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Frobese v. Commonwealth

United States District Court, D. Massachusetts

March 20, 2015

ERNEST J. FROBESE
v.
COMMONWEALTH OF MASSACHUSETTS, et al.

MEMORANDUM AND ORDER

RICHARD G. STEARNS, District Judge.

For the reasons set forth below, (1) plaintiff's motion to proceed in forma pauperis is allowed, (2) plaintiff's motion for preliminary injunction is denied; and (3) plaintiff shall show good cause why this action should not be dismissed.

FACTS

On March 19, 2015, Plaintiff Ernest J. Frobese ("Frobese"), of Billerica, Massachusetts, filed a complaint, motion for preliminary injunction and motion to proceed in forma pauperis.[1]

Frobese's four-page complaint consists primarily of a recounting of events surrounding the plaintiff's contact with government officials dating back to 1981 and continuing until November 2014 when he received a motor vehicle citation in Athol, Massachusetts. As best can be gleaned from the complaint, rather than pay $25 to file an appeal, plaintiff instead sent a letter seeking to resolve the matter. Frobese alleges that this "resulted in the suspension of [his] driver's license and insurance on [his] vehicles which is another unconstitutional blow to [his] liberty and the need for the preliminary injunction until [he] can resolve this issue in front of a jury of [his] peers and seek damages of $100 million for the unconstitutional protocol established by [his] government." See Complaint, p. 3. Plaintiff's motion for preliminary injunction asks the court to order "the registry of motor vehicles in Massachusetts to reinstate [plaintiff's] license and insurance until this matter can be constitutionally resolved." See Docket No. 2.

DISCUSSION

I. The Motion to Proceed In Forma Pauperis

Based on the information contained in Frobese' application to proceed in forma pauperis, the Court grants the motion.

II. Screening of the Complaint

When a plaintiff is permitted to proceed without prepayment of the filing fee, summonses do not issue until the Court reviews the complaint and determines that it satisfies the substantive requirements of 28 U.S.C. § 1915. Section 1915 authorizes federal courts to dismiss complaints if the claims therein lack an arguable basis in law or in fact, fail to state a claim on which relief may be granted, or seek monetary relief against a defendant who is immune from such relief. See 28 U.S.C. § 1915(e)(2); Neitzke v. Williams, 490 U.S. 319, 325 (1989); Denton v. Hernandez, 504 U.S. 25, 32-33 (1992).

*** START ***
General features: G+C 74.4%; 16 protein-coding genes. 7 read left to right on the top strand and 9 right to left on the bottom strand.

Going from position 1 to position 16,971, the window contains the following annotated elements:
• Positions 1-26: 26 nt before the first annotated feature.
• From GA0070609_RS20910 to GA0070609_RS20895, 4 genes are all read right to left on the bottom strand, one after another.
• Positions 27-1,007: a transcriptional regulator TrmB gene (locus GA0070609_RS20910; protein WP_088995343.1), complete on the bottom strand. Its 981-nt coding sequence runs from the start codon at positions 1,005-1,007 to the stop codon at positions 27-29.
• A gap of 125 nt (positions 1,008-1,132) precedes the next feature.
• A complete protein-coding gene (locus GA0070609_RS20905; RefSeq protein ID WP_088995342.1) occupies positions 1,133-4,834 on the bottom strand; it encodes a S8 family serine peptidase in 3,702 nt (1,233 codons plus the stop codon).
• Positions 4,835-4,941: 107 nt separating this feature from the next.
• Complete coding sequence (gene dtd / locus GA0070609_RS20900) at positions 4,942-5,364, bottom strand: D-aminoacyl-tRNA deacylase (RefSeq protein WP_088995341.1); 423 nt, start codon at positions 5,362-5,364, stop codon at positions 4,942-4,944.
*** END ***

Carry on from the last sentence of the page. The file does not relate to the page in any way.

In conducting a review of a complaint filed by a litigant proceeding in forma pauperis, the court reads plaintiff's complaint with "an extra degree of solicitude, " Rodi v. Ventetuolo, 941 F.2d 22, 23 (1st Cir.1991), due to his pro se status, see id.; see also Strahan v. Coxe, 127 F.3d 155, 158 n. 1 (1st Cir. 1997) (noting obligation to construe pro se pleadings liberally) (citing Haines v. Kerner, 404 U.S. 519, 520, 92 S.Ct. 594, 595-96, 30 L.Ed.2d 652 (1972)). As discussed below, upon such review, Plaintiff's complaint is subject to dismissal for the reasons set forth below.

III. Plaintiff's Complaint Fails to State a Claim Upon Which Relief Can Be Granted

Plaintiff purports to sue the Commonwealth and United States Justice Department, however, the complaint offers only vague and conclusory allegations concerning the lawfulness of the suspension of his drivers license and fails to allege any facts in support of his claim.

Section 1983 creates a cause of action against those who, acting under color of state law, violate federal constitutional or statutory law. See 42 U.S.C. § 1983.[1] To the extent Frobese brings this action against the Justice Department, it is well settled that the federal government, federal agencies and the people who work for them in their official capacities are immune from suit for monetary damages absent a waiver of sovereign immunity. See e.g., Fed. Deposit Ins. Corp. v. Meyer, 510 U.S. 471, 475, 114 S.Ct. 996, 127 L.Ed.2d 308 (1994) ("It is axiomatic that the United States may not be sued without its consent and that the existence of consent is a prerequisite for jurisdiction") (citation omitted); Ruiz Rivera v. Riley, 209 F.3d 24, 28 (1st Cir.2000) (same).